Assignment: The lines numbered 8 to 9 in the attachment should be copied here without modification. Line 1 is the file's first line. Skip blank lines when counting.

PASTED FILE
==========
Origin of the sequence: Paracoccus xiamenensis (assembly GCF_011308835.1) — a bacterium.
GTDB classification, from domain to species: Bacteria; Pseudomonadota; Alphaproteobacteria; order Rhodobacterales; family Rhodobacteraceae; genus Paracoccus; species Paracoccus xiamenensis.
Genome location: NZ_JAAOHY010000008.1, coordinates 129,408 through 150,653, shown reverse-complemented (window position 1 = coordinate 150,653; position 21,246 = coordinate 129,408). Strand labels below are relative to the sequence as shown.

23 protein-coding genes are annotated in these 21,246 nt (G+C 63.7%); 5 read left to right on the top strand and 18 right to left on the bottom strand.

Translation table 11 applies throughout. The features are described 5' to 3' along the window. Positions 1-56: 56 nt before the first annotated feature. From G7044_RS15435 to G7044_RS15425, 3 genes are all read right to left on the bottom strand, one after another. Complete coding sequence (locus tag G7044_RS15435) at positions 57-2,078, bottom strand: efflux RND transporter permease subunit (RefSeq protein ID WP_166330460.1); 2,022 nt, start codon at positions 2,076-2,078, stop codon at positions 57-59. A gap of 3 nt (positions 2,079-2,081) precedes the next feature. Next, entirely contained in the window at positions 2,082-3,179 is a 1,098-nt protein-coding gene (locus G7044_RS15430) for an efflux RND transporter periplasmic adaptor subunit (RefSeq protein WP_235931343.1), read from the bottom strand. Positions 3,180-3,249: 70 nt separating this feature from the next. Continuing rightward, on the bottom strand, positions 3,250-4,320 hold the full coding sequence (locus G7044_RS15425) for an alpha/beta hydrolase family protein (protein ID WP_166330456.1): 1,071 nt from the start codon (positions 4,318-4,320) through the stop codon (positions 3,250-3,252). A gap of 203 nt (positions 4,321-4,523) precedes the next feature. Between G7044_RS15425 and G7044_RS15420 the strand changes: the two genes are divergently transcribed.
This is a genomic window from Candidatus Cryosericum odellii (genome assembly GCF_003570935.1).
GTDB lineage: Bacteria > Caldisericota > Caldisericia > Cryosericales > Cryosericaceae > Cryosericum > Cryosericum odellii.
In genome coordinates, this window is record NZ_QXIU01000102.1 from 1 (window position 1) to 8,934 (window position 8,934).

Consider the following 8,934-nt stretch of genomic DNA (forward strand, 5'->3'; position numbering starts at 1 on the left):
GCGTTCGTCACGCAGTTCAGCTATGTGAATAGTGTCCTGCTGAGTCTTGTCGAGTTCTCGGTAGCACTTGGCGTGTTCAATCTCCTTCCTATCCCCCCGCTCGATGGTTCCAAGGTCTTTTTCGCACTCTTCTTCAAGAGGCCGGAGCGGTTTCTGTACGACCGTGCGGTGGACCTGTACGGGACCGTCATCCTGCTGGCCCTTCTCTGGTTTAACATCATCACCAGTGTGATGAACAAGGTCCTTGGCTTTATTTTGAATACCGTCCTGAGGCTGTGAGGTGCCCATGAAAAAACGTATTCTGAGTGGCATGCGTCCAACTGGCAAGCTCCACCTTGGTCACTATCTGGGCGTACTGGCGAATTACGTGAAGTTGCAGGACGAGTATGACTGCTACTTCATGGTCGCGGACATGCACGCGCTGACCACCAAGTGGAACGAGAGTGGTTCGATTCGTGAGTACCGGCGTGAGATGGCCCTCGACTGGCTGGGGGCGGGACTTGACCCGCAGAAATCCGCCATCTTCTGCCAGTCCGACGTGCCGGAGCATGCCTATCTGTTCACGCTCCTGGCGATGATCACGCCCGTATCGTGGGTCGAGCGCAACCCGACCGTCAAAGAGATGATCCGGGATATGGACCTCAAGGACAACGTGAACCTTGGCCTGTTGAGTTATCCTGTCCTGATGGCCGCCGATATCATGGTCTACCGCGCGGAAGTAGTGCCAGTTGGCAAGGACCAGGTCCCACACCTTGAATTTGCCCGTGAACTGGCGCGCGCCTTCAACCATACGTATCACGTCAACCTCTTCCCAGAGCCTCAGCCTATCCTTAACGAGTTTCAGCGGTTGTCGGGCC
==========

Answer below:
In genome coordinates, this window is record NZ_QXIU01000102.1 from 1 (window position 1) to 8,934 (window position 8,934).

Consider the following 8,934-nt stretch of genomic DNA (forward strand, 5'->3'; position numbering starts at 1 on the left):